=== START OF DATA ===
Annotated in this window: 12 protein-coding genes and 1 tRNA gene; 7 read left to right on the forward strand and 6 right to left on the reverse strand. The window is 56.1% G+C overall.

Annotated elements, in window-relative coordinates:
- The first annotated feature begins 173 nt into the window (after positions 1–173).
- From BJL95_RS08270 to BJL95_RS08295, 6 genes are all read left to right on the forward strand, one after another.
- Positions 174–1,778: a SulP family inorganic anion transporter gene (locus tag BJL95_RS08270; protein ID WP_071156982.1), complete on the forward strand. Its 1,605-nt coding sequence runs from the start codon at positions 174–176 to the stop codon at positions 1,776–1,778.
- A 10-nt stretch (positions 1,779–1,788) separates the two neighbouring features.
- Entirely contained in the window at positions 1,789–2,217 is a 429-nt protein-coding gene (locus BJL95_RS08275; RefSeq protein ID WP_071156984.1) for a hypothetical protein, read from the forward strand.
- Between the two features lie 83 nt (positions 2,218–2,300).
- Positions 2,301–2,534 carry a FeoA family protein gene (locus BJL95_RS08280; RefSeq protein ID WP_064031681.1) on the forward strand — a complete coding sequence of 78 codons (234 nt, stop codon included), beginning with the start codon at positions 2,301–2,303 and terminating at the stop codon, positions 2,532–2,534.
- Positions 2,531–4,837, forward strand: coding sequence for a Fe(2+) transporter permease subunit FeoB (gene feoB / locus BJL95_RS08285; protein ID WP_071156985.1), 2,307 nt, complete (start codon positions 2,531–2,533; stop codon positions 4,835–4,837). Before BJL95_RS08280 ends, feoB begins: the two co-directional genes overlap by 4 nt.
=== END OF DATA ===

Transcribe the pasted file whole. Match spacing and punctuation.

Annotated in this window: 12 protein-coding genes and 1 tRNA gene; 7 read left to right on the forward strand and 6 right to left on the reverse strand. The window is 56.1% G+C overall.

Annotated elements, in window-relative coordinates:
- The first annotated feature begins 173 nt into the window (after positions 1–173).
- From BJL95_RS08270 to BJL95_RS08295, 6 genes are all read left to right on the forward strand, one after another.
- Positions 174–1,778: a SulP family inorganic anion transporter gene (locus tag BJL95_RS08270; protein ID WP_071156982.1), complete on the forward strand. Its 1,605-nt coding sequence runs from the start codon at positions 174–176 to the stop codon at positions 1,776–1,778.
- A 10-nt stretch (positions 1,779–1,788) separates the two neighbouring features.
- Entirely contained in the window at positions 1,789–2,217 is a 429-nt protein-coding gene (locus BJL95_RS08275; RefSeq protein ID WP_071156984.1) for a hypothetical protein, read from the forward strand.
- Between the two features lie 83 nt (positions 2,218–2,300).
- Positions 2,301–2,534 carry a FeoA family protein gene (locus BJL95_RS08280; RefSeq protein ID WP_064031681.1) on the forward strand — a complete coding sequence of 78 codons (234 nt, stop codon included), beginning with the start codon at positions 2,301–2,303 and terminating at the stop codon, positions 2,532–2,534.
- Positions 2,531–4,837, forward strand: coding sequence for a Fe(2+) transporter permease subunit FeoB (gene feoB / locus BJL95_RS08285; protein ID WP_071156985.1), 2,307 nt, complete (start codon positions 2,531–2,533; stop codon positions 4,835–4,837). Before BJL95_RS08280 ends, feoB begins: the two co-directional genes overlap by 4 nt.